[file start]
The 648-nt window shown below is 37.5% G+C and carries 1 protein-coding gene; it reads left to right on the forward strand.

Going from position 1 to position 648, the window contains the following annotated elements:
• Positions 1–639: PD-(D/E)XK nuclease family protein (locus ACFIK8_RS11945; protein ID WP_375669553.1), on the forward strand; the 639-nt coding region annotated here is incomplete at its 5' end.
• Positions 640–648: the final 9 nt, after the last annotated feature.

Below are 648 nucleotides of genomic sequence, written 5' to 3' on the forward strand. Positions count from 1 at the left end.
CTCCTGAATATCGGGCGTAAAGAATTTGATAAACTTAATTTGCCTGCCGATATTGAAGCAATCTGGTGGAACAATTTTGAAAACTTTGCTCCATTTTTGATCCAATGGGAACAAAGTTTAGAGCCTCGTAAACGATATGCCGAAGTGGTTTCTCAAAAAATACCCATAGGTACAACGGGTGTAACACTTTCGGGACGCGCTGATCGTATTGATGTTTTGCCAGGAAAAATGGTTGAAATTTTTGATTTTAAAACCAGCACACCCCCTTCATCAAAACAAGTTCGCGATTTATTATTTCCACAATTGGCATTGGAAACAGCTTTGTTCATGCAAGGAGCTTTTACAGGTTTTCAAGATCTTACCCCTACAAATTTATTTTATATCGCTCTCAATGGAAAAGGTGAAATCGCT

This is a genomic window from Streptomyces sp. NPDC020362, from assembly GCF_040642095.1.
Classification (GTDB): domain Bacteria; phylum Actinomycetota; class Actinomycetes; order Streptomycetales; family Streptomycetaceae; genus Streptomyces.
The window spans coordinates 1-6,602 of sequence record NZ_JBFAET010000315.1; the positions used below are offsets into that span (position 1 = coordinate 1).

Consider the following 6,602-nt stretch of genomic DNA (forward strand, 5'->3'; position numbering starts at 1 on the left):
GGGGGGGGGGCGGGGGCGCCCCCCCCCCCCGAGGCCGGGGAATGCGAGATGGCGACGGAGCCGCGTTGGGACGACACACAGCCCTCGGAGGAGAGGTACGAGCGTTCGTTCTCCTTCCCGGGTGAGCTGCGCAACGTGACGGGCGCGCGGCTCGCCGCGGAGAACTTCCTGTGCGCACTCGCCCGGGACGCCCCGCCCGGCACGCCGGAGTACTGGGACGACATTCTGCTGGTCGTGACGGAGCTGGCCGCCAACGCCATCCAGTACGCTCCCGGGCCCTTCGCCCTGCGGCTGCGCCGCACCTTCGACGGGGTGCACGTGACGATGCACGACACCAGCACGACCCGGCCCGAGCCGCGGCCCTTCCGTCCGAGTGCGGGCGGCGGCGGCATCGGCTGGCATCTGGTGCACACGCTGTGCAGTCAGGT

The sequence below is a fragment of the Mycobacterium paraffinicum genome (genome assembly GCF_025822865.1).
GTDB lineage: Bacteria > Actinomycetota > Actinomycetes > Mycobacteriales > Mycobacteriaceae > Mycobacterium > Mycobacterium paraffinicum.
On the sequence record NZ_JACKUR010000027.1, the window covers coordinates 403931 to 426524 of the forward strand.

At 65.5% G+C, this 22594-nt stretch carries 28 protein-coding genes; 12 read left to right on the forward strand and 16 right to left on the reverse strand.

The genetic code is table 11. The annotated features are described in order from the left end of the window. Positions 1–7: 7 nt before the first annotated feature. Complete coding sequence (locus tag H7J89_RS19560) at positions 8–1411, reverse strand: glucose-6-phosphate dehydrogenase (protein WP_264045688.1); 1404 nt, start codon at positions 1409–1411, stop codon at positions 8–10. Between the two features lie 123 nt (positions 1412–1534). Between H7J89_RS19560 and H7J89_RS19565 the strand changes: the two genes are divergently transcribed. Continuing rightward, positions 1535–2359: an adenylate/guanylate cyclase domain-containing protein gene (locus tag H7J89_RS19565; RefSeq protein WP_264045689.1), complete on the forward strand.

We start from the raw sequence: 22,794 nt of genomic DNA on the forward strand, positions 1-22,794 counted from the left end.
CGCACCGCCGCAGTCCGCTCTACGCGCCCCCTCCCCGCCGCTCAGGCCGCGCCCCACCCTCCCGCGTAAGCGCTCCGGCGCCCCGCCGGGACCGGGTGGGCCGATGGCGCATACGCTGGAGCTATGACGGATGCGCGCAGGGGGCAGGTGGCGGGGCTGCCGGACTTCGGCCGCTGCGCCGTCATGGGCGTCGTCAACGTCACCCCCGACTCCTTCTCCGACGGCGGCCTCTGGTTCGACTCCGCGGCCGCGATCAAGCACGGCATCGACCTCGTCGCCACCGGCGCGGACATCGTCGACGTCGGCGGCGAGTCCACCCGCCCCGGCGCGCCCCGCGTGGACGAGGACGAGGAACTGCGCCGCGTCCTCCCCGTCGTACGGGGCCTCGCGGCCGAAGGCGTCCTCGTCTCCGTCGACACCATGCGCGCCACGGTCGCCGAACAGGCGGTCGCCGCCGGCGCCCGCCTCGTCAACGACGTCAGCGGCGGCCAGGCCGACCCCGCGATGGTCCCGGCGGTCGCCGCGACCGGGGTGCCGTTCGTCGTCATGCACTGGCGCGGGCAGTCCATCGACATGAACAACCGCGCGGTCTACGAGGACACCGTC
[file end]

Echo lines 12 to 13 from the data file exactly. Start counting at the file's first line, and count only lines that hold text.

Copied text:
The sequence below is a fragment of the Mycobacterium paraffinicum genome (genome assembly GCF_025822865.1).
GTDB lineage: Bacteria > Actinomycetota > Actinomycetes > Mycobacteriales > Mycobacteriaceae > Mycobacterium > Mycobacterium paraffinicum.